Q2 W18 1/10 – 1/15

TeacherLori Proctor
Subject AreaMath and Science
Grade Level4th
Week #Q2 W18 1/10-1/15
Unit of InstructionMath and Science
Standard(s) Taught

NF 1.1 Explain why a fraction is equivalent to a fraction by using visual fraction models, with attention to how the number and size of the parts differ even though the two fractions themselves are the same size. Use this principle to recognize and generate equivalent fractions.

NF 1.2 Compare two fractions with different numerators and different denominators, e.g., by creating common denominators or numerators, or by comparing to a benchmark fraction such as 1
2 . Recognize that comparisons are valid only when the two fractions refer to the same whole. Record the results of comparisons with symbols, and justify the conclusions, e.g., by using a visual fraction model.

4.P.9.1 Identify some familiar changes in materials that result in other materials with different characteristics, such as decaying animal or plant matter, burning, rusting, and cooking.

Learning Targets and Learning Criteria

Students will:
• explain that fractions can only be compared when they refer to the same sized whole (e.g a small pizza is not the same size as of a large pizza).
• compare two fractions with different numerators and different denominators by: using benchmark fractions and reasoning about their size or location on a number line.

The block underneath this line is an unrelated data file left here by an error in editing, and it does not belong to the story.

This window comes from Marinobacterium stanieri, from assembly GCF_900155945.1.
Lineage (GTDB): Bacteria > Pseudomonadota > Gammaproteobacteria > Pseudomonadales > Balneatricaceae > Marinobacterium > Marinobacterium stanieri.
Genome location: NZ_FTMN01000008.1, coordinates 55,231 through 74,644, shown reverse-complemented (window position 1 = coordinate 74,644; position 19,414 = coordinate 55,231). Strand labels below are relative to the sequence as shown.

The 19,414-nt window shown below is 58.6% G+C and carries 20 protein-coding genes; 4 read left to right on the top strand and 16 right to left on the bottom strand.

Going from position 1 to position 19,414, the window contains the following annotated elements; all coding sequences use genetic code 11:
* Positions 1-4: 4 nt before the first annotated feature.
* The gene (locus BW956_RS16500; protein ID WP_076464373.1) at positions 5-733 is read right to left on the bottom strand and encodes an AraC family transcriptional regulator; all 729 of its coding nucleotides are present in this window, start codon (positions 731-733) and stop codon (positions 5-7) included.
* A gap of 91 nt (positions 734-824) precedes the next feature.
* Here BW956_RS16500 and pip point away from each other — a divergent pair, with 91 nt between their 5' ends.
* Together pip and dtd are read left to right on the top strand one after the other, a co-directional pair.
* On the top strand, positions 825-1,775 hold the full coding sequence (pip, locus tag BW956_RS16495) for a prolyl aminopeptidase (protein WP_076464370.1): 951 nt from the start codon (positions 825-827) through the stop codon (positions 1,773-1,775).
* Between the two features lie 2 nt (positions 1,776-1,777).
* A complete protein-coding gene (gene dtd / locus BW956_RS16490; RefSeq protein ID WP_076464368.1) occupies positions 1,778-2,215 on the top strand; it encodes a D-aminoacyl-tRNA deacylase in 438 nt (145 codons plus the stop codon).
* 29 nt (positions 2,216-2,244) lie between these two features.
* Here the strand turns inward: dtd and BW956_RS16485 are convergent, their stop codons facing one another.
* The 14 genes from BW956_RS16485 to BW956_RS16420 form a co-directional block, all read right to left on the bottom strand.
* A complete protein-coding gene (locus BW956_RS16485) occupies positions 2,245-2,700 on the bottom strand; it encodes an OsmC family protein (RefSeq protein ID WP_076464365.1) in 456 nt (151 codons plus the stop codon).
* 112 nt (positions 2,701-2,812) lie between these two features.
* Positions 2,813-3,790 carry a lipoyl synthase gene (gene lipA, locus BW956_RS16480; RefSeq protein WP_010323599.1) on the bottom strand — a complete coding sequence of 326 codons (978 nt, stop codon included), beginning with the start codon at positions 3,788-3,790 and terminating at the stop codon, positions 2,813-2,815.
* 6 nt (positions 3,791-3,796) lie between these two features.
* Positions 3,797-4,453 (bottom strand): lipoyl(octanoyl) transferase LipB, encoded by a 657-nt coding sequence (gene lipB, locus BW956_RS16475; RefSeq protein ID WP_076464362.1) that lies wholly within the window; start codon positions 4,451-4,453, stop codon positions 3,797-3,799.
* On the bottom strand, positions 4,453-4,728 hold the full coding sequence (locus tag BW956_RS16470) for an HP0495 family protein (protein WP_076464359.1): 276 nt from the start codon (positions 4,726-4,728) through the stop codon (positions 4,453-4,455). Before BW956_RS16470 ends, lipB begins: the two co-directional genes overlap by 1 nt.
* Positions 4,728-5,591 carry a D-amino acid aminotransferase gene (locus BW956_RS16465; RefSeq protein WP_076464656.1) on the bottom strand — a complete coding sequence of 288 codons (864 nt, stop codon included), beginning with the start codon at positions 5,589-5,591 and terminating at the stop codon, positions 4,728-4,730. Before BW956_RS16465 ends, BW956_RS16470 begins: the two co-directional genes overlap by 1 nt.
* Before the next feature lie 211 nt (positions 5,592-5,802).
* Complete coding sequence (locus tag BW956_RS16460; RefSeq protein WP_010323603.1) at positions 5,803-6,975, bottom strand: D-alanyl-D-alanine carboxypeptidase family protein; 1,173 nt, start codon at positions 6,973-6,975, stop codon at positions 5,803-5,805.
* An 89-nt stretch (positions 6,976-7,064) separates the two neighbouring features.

Use visual models to create fractions with common numerators or common denominators.
• record the results of comparisons with the symbols or =.
• justify the conclusions of comparisons.

Students will:
review the physical changes of water. Include reasoning why water changes state.
•identify familiar physical changes in matter in which the objects’ properties are retained (e.g., cutting, tearing, crumpling, folding, melting, freezing, dissolving).
•identify familiar chemical changes in matter that result in a new substance with new properties (e.g., burning, frying, rusting, grilling, toasting, decaying plant and animal matter).•record observations of physical and chemical changes in a science notebook.
•make inferences about observations made of physical and chemical changes.
•describe observable signs that a chemical change may exhibit (smell, color, heat, fizzing sound, and substance given off)

Classroom Activities

use number line to locate fractions
create number line with clothespins
benchmark fractions task cards
order fractions with group

Form on chemical and physical change
notebook pages
review conservation of mass
review VST

Assignments Due

notebook pages
work pages
group activity ordering fractions
formative on equivalent fractions
formative on Physical and Chemical change

Additional Resources